Most people see Tesla (TSLA) as a car company that makes money from selling and leasing electric vehicles.
While Tesla builds electric vehicles, it also designs and manufactures energy storage and solar generation systems.
Therefore, Tesla also makes money from selling and leasing electricity generated from solar energy systems built and designed by the company.
Best-selling energy storage products such as the Powerwall and Powerpack are another category of products that generate extra revenue streams for the company.
These are the typical money-making revenue streams for Tesla.
However, what you may not know is that Tesla has another source of cash flow that has been contributing hundreds of millions of dollars every quarter, and more than a billion dollars in fiscal 2021, to the company’s bank accounts.
And that revenue source, which is created literally out of thin air, comes from the so-called “Regulatory Credits”.
In this article, we will look at several metrics related to Tesla’s regulatory credits, including the annual and quarterly revenue figures, percentage of total revenue, growth rates, gross margin with and without regulatory credits, etc.
Let’s start with the following topics.
What are Regulatory Credits?
Regulatory Credits are credits or points given by the state and federal governments for contributing zero pollution to the environment.
Basically, in the state of California and some other states in the US, auto manufacturers such as Tesla, Ford, General Motors and so on are required by laws to meet certain minimum emission standards for all the vehicles they produce and sell.
Otherwise, they will face hefty fines or risk having their license revoked by the state government for failing to meet these emission standards.
In simple terms, auto manufacturers are required to meet these emission standards and the only way for them to be in compliance with the requirements is to either improve their own vehicles’ emissions or switch to manufacturing emission-free electric vehicles for 100% compliance or purchase regulatory credits from other automakers that have excess credits such as Tesla.
The laws provide that automakers such as Tesla may keep the excess credits if they earn more credits than the minimum amount required. Auto manufacturers with a surplus of credits may sell their credits to other manufacturers, who can use the credits to comply with the laws.
ZEV and GHG Regulatory Credits
Since the vehicles produced by Tesla emit zero-emission, over the years, Tesla has earned a substantial amount of “Regulatory Credits” sometimes referred to as ZEV (Zero-Emission Vehicles) credits under the state of California, which Tesla can sell to other auto manufacturers.
The GHG credit or Green House Gas credit is another regulatory credit similar to the ZEV credit where it’s applicable at the federal level requiring automakers to comply with the emission standard.
Based on the 2021 annual report, Tesla generated sales that totaled as much as $1.5 billion, $1.6 billion, and $594 million for the years ended on December 2021, 2020, and 2019 respectively from selling regulatory credits alone.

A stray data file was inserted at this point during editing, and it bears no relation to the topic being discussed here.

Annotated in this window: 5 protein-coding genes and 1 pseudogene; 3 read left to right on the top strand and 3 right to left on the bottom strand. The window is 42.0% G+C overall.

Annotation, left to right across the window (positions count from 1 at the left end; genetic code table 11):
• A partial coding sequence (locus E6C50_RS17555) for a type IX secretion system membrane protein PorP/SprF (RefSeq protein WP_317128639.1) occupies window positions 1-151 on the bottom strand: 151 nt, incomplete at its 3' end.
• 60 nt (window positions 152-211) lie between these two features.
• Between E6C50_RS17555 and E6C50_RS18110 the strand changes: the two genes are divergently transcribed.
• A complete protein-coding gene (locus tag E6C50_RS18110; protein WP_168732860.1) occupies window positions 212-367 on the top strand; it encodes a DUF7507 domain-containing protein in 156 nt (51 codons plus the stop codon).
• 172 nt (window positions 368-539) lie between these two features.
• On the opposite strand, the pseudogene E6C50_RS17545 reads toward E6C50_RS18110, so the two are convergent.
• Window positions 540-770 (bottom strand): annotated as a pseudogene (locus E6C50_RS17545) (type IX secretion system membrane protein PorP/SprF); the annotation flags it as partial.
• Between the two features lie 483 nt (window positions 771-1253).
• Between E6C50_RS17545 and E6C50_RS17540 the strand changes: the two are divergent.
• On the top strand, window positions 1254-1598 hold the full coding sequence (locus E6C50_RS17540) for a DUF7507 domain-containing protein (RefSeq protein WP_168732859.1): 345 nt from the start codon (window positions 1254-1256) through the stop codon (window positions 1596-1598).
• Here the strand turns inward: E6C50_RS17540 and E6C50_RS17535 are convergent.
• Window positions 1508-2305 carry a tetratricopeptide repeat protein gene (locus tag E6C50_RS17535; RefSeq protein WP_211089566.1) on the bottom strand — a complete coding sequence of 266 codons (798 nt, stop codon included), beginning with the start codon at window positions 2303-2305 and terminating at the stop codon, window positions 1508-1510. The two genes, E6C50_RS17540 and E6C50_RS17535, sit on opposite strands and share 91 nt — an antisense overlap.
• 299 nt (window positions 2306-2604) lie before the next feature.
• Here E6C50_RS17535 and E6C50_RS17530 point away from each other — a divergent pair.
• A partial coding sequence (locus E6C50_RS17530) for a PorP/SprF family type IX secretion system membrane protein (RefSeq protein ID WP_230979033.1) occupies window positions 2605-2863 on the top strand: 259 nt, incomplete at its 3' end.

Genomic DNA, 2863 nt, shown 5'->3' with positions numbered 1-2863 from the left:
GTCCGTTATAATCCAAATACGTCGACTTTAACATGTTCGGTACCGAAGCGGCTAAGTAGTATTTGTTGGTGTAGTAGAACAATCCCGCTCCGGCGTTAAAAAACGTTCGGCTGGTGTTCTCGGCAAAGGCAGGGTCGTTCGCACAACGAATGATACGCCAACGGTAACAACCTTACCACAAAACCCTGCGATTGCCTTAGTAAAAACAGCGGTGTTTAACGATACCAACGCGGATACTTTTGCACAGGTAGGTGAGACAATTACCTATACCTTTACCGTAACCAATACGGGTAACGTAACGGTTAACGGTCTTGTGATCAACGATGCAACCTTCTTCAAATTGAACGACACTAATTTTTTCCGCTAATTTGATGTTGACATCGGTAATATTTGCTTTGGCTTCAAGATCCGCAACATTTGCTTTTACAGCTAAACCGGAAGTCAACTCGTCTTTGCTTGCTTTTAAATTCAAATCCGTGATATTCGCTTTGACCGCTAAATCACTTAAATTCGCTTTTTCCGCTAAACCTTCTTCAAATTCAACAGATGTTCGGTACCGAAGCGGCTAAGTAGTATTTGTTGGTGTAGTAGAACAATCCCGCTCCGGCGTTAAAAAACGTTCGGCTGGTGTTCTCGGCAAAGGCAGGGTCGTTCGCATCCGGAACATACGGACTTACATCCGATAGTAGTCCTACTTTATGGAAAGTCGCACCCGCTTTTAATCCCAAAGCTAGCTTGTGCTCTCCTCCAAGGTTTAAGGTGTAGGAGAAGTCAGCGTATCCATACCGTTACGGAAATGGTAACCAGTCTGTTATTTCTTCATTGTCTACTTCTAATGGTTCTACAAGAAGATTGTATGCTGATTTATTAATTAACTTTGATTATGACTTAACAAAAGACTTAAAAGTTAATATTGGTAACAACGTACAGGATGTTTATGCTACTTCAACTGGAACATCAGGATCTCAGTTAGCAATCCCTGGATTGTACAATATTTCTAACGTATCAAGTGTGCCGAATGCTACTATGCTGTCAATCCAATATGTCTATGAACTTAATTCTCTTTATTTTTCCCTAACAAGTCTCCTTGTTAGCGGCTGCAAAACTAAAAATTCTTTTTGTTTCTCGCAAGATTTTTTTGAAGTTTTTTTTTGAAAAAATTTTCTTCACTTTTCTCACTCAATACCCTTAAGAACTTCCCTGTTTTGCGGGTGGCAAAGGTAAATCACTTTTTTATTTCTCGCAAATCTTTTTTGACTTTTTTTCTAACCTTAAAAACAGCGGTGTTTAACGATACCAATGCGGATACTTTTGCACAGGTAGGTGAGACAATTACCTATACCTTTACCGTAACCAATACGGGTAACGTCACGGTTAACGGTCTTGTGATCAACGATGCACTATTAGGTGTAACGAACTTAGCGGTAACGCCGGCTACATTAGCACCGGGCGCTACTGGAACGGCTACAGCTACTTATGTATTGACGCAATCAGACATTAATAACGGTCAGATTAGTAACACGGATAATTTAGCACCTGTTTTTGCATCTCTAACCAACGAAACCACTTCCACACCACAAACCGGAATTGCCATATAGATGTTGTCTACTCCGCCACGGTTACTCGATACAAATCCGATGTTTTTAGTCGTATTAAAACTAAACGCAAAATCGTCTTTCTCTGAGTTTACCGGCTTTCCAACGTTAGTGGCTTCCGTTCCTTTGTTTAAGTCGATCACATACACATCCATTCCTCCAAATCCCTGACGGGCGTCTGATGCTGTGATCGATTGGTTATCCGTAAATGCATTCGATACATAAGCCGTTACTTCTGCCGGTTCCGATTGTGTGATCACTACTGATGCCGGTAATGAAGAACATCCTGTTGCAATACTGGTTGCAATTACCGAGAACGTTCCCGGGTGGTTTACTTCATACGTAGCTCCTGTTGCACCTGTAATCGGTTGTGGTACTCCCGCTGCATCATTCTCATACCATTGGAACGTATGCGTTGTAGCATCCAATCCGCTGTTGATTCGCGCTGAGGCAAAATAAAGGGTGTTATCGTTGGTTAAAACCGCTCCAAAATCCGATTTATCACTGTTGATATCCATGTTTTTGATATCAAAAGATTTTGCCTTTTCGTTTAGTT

That’s quite a lot of money from a “product” literally with zero cost to produce.
Keep in mind that Tesla has only commanded a market share of less than 5% in the automotive sector in most regions in the world as shown in the following snapshot.
For this reason, Tesla’s sales of regulatory credits will most likely be increasing or even surging in the foreseeable future when Tesla builds more zero-emission electric vehicles.
In fact, we are seeing that Tesla’s regulatory credit sales have been increasing by an average of 40% year over year since 2013, according to the results in the plots below.
Tesla’s Automotive Regulatory Credits
The diagram above shows where the regulatory credit revenue belongs in one of Tesla’s business segments.
As seen from the diagram, the sales of regulatory credits are recognized and reported under Tesla’s automotive sector.
Under the automotive sector, Tesla’s regulatory credits revenues are combined and lumped together with other revenue sources, including new vehicle deliveries, sales of Supercharging and autopilot, etc to arrive at the aggregated automotive sales revenue.
In fiscal 2021, Tesla’s carbon credits revenue alone made up only 3% of the total automotive revenue, down from 6% in fiscal 2020.
Tesla’s Regulatory Credits Revenue (Yearly)
The chart above shows Tesla’s revenue from regulatory credits for the past 8 years from fiscal 2012 to 2021 on a yearly basis.
According to the chart, Tesla’s sales of regulatory credits have been increasing year over year at an average annual growth rate of about 40% between fiscal 2013 and 2021.
Fiscal 2020 was the best year for Tesla when the respective emission credits sales topped $1.6 billion, a record for the company in the last 10 years.
In fiscal 2021, Tesla recorded $1.5 billion USD from the sales of regulatory credits, down slightly from the prior year.
In terms of growth, Tesla’s regulatory credits revenue accelerated the most from fiscal 2019 to 2020, nearly tripling year over year.
From the perspective of financial figures, Tesla has benefited immensely from the sale of regulatory credits when it boosted gross margin and profitability.
Going forward, Tesla’s regulatory credits sales may reach as much as $2.1 billion in fiscal 2022 based on the historical growth rate of about 40%, and as much as $2.9 billion in fiscal 2023.
These figures are highly likely to reach as, year to date, Tesla has already recorded $1 billion of sales of carbon credits.
Tesla’s Regulatory Credits Revenue (Quarterly)
On a quarterly basis, Tesla’s regulatory credits revenue has been increasing steadily over the years as seen from the plot above.
In the past 4 quarters alone, Tesla’s sales of carbon credit revenue average $400 million per quarter, the highest figure ever recorded in the company’s history.
If this trend continues, Tesla’s total sales of emission credits will likely reach $2 billion by the end of 2022.
In 2022 year-to-date, Tesla recorded $1 billion of revenue generated from regulatory credit sales.
In fiscal Q2 2022, Tesla’s regulatory credits sales clocked at $344 million on a quarterly basis, roughly in line with that of the same quarter a year ago.
Tesla’s Regulatory Credits Revenue To Total Revenue Ratio
The chart above shows the ratio of regulatory credits revenue with respect to total revenue expressed in percentage.
From the chart, the percentage has dropped drastically from 10% in 2012 to just 2.4% in fiscal 2019.
However, the percentage ticked slightly higher to 5% in fiscal 2020 when Tesla reported a record carbon credits sales of $1.6 billion in the same fiscal year.